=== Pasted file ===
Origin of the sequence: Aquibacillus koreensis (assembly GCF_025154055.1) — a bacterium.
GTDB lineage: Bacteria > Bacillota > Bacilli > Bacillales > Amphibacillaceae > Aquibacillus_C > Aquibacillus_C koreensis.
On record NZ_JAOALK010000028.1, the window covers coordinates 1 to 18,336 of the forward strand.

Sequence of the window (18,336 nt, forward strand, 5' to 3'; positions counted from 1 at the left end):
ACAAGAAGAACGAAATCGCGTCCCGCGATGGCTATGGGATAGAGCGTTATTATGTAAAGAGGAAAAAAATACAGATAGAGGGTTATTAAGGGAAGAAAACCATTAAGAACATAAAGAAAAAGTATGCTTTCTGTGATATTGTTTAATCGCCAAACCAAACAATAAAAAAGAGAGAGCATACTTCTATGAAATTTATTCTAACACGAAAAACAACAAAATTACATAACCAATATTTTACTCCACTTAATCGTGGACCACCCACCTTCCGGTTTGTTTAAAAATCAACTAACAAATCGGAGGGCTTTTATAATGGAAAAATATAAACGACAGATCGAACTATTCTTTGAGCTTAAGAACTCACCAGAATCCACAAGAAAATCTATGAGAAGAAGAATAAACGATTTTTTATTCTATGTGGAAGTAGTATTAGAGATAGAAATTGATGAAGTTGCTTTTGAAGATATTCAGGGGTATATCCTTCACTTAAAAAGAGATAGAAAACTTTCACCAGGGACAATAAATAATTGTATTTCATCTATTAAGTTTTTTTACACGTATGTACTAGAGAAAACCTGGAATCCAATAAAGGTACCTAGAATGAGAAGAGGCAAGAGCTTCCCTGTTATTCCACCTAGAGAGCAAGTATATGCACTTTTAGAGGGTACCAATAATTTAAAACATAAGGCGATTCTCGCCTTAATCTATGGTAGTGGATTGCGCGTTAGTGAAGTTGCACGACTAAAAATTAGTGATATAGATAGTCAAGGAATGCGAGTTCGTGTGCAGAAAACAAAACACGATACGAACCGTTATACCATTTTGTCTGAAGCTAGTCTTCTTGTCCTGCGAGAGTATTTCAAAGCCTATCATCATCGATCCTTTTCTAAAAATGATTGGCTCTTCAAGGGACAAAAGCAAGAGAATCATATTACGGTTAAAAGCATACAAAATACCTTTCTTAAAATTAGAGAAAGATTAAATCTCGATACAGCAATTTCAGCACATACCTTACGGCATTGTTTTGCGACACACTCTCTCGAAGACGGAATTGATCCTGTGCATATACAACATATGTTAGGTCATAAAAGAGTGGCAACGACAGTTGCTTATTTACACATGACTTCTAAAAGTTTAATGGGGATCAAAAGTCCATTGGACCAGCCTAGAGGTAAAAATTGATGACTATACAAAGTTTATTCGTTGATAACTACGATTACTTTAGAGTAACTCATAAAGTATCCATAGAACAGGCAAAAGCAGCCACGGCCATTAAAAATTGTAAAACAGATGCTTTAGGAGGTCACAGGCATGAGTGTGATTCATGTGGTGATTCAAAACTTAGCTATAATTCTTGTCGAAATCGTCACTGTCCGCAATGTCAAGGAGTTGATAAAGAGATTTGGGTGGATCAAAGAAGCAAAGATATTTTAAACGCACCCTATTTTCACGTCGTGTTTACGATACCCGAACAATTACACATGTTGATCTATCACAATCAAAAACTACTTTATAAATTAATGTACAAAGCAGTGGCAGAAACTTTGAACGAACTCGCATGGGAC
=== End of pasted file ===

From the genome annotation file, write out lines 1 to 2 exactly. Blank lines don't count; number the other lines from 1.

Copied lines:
Origin of the sequence: Aquibacillus koreensis (assembly GCF_025154055.1) — a bacterium.
GTDB lineage: Bacteria > Bacillota > Bacilli > Bacillales > Amphibacillaceae > Aquibacillus_C > Aquibacillus_C koreensis.